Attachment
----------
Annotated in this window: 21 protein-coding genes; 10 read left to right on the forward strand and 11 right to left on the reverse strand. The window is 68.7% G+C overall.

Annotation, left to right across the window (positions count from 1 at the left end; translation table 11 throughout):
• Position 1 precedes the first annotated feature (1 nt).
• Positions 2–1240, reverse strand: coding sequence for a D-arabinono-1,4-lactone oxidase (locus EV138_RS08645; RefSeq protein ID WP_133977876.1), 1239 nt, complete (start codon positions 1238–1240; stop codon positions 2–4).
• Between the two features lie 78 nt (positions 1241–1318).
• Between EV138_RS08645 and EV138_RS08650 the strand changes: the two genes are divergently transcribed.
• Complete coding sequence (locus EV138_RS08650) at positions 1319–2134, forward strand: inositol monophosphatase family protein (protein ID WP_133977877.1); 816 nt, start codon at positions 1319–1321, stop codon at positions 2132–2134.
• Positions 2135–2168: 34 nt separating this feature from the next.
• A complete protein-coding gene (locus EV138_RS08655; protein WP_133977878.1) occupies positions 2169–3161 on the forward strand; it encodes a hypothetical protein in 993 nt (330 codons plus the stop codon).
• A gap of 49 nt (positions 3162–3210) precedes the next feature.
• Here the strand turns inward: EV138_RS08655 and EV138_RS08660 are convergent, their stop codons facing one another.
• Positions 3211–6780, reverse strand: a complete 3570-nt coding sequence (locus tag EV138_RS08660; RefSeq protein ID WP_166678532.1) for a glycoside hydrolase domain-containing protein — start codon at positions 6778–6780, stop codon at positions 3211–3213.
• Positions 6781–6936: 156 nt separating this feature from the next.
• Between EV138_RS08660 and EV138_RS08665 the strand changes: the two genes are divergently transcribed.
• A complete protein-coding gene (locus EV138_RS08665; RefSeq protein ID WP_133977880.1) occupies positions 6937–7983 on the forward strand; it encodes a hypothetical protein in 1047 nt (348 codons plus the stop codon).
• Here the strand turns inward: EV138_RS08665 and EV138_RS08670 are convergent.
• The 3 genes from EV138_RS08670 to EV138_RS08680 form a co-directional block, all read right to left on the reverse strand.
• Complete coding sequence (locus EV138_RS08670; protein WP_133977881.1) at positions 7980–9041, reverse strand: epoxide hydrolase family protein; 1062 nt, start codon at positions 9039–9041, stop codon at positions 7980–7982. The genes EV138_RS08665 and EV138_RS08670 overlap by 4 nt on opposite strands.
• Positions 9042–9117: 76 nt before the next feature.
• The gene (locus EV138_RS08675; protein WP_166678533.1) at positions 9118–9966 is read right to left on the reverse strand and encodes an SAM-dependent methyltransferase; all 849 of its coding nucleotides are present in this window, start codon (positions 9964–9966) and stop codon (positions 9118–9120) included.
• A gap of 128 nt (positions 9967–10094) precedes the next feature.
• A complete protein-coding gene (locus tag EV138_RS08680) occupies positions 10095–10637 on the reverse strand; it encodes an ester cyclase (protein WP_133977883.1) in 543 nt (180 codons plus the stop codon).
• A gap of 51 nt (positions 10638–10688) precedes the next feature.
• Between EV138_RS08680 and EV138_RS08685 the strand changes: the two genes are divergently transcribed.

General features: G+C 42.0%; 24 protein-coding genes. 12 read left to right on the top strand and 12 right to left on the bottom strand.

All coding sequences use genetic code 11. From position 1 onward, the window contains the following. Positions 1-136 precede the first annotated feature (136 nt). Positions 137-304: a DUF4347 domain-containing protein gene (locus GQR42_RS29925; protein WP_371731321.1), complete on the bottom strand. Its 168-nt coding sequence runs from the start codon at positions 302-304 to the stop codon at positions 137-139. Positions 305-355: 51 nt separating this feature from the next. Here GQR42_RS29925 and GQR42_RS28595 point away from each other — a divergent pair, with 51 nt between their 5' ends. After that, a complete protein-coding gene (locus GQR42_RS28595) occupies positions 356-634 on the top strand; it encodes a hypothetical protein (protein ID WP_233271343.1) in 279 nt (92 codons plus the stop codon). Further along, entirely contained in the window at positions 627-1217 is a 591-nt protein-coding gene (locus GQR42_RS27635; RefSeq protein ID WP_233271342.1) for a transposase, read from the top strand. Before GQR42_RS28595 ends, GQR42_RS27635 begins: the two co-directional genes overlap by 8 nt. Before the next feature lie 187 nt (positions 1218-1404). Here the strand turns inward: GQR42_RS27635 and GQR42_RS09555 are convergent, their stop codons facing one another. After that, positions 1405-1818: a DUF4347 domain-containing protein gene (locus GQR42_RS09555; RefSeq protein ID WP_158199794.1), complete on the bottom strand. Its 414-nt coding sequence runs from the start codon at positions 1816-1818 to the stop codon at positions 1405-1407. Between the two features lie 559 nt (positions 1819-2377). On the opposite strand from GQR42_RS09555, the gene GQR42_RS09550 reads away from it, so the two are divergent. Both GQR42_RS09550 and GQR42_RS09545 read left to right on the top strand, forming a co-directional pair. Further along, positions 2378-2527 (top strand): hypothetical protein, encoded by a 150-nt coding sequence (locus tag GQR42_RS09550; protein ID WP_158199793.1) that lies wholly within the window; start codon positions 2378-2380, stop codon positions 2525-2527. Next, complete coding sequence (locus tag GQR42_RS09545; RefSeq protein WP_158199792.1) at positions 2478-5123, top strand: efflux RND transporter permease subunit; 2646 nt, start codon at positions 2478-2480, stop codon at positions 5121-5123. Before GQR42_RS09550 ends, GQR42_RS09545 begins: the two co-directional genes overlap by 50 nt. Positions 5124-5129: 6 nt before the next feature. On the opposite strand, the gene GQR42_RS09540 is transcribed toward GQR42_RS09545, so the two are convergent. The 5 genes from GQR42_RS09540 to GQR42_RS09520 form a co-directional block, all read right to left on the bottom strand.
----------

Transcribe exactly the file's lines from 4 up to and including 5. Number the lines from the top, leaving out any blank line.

• Positions 2–1240, reverse strand: coding sequence for a D-arabinono-1,4-lactone oxidase (locus EV138_RS08645; RefSeq protein ID WP_133977876.1), 1239 nt, complete (start codon positions 1238–1240; stop codon positions 2–4).
• Between the two features lie 78 nt (positions 1241–1318).